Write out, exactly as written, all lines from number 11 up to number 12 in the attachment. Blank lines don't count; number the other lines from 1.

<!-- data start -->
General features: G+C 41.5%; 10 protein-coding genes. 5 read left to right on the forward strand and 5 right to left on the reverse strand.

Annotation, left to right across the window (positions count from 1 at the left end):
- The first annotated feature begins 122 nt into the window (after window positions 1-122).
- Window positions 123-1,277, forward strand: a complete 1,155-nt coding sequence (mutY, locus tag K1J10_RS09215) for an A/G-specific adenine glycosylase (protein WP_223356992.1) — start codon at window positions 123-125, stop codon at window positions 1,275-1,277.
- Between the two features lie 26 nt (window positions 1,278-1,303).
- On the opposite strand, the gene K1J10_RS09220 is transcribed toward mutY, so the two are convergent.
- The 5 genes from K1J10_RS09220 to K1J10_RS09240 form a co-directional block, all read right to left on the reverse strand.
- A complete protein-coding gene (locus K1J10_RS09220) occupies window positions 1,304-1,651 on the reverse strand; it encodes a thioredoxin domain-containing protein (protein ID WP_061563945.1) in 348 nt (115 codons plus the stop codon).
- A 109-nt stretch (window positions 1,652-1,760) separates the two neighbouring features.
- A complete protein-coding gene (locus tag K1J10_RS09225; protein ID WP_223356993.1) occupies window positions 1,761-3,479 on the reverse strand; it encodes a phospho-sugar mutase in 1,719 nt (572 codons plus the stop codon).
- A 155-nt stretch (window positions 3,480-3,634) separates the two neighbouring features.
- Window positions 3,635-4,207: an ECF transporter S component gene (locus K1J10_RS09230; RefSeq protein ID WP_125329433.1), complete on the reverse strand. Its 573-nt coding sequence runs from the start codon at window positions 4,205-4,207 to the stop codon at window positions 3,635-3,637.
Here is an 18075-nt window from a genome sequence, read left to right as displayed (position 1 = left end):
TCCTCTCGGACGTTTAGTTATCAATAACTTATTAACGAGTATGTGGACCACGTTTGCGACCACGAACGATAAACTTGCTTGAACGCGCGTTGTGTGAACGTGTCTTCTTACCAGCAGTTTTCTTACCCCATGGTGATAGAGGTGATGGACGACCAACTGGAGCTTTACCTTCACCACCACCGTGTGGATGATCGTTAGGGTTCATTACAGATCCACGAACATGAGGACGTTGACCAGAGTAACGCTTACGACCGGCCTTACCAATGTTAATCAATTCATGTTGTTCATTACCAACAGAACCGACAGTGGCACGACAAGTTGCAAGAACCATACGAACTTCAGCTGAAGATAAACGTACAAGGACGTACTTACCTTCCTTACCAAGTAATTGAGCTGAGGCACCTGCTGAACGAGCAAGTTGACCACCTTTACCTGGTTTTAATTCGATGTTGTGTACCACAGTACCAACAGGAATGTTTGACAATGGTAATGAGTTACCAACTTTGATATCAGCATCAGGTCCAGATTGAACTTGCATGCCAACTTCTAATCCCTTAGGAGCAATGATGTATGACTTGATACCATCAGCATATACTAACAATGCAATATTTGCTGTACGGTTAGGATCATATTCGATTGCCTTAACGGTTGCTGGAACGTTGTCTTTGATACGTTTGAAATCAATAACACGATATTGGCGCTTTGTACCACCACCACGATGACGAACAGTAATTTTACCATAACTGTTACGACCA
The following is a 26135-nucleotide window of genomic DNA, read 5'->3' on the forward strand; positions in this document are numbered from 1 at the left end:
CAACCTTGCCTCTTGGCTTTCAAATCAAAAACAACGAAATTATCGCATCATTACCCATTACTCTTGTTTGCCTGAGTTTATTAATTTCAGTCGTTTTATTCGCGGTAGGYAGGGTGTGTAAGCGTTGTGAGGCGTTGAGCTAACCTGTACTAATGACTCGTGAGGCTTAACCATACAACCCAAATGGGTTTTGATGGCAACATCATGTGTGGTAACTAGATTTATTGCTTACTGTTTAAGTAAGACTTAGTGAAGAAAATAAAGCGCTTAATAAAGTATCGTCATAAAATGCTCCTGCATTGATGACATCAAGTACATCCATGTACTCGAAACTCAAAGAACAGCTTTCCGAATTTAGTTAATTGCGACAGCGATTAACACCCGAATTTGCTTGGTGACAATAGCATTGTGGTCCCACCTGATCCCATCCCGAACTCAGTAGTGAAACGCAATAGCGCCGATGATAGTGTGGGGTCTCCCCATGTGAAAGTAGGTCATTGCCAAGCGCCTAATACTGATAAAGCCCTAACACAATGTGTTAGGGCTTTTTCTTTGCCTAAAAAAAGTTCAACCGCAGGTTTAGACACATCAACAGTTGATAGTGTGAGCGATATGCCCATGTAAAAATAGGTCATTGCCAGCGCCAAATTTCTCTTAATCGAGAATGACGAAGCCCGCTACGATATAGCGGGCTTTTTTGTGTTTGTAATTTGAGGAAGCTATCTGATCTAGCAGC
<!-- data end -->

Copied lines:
- A 155-nt stretch (window positions 3,480-3,634) separates the two neighbouring features.
- Window positions 3,635-4,207: an ECF transporter S component gene (locus K1J10_RS09230; RefSeq protein ID WP_125329433.1), complete on the reverse strand. Its 573-nt coding sequence runs from the start codon at window positions 4,205-4,207 to the stop codon at window positions 3,635-3,637.